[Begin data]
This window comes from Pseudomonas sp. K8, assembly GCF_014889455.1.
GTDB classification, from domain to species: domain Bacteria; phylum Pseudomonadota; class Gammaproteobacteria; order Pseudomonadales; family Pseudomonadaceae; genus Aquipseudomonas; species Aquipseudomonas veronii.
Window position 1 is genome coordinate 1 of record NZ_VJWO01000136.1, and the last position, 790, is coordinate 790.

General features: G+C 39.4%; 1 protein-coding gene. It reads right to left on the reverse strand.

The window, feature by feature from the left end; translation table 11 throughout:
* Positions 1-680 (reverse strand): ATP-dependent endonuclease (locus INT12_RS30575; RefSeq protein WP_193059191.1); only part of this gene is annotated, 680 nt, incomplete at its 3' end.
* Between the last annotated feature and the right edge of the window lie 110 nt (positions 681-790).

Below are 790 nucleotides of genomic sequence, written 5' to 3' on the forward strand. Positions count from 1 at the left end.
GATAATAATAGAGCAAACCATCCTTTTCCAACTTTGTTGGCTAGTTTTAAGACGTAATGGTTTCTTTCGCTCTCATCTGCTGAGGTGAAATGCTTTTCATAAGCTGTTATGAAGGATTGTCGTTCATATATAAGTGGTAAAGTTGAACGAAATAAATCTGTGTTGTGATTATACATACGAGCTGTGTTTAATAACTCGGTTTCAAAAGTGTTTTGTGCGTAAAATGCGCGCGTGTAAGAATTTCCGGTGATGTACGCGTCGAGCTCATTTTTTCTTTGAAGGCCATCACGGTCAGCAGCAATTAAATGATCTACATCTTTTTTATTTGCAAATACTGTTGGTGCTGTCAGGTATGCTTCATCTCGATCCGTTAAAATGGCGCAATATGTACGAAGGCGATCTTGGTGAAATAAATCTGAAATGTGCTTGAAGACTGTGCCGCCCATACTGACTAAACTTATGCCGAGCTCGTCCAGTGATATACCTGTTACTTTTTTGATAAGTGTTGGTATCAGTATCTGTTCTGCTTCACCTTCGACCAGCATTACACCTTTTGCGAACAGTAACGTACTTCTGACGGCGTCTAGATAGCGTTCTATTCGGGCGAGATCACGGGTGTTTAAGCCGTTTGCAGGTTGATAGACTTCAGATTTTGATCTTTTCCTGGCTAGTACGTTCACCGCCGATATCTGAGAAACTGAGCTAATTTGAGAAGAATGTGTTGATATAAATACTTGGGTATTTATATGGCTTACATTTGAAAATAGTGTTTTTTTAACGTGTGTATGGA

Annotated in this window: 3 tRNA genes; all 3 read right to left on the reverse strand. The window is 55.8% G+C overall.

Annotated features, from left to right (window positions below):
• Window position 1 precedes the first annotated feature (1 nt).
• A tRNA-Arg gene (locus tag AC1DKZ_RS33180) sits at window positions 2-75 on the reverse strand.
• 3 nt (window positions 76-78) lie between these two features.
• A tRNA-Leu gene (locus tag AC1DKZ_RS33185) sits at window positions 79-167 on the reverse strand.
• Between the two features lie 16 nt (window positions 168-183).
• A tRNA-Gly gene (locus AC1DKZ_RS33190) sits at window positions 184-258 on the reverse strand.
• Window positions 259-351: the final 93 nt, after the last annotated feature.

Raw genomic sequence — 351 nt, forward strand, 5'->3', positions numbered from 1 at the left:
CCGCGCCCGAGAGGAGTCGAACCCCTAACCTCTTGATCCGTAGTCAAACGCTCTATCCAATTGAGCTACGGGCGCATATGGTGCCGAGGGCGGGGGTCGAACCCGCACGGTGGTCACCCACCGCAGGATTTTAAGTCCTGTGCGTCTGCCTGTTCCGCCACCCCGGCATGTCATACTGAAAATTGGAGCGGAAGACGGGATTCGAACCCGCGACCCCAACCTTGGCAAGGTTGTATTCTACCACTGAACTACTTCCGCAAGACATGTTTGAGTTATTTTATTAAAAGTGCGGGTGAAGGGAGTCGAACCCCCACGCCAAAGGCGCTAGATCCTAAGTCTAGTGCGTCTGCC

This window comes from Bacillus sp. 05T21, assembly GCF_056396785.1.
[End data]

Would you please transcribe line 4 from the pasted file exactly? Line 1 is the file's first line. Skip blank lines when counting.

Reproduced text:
General features: G+C 39.4%; 1 protein-coding gene. It reads right to left on the reverse strand.